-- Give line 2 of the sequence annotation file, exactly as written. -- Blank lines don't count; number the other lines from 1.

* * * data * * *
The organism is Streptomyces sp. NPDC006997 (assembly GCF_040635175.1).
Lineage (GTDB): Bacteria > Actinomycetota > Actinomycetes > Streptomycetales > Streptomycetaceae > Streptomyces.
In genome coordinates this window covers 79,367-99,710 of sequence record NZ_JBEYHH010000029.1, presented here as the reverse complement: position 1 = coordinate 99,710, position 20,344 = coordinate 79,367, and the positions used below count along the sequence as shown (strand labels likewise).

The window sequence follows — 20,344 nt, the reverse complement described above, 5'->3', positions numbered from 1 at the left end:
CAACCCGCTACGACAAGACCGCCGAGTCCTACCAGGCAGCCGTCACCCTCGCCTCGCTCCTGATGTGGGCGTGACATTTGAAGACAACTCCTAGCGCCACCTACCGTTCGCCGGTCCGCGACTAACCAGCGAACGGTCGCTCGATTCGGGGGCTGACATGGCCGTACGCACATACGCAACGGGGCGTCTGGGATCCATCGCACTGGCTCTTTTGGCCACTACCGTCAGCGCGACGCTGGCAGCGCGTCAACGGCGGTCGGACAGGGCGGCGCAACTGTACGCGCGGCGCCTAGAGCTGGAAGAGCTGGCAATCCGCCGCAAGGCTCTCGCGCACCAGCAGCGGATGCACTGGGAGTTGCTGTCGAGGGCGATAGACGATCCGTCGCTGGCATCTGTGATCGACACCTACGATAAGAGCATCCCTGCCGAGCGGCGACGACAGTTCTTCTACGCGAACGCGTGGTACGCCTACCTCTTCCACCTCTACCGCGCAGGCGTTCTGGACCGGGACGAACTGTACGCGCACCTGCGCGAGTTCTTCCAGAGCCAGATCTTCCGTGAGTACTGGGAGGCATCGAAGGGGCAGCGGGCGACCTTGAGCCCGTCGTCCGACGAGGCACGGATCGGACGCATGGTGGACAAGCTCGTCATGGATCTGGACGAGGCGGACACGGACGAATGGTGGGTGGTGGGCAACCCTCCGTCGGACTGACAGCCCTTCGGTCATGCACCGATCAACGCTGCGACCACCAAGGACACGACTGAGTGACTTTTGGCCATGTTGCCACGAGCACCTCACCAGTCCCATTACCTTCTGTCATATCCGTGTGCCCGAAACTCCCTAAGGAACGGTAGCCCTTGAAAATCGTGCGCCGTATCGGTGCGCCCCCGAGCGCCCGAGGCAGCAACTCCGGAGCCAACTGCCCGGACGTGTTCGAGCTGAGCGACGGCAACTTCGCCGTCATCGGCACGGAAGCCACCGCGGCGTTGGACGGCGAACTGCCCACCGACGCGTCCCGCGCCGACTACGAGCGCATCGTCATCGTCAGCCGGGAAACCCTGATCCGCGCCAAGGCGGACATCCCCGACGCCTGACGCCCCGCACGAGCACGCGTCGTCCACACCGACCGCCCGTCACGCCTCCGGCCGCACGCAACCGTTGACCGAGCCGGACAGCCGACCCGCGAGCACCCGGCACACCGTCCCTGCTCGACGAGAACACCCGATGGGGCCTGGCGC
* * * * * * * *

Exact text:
Lineage (GTDB): Bacteria > Actinomycetota > Actinomycetes > Streptomycetales > Streptomycetaceae > Streptomyces.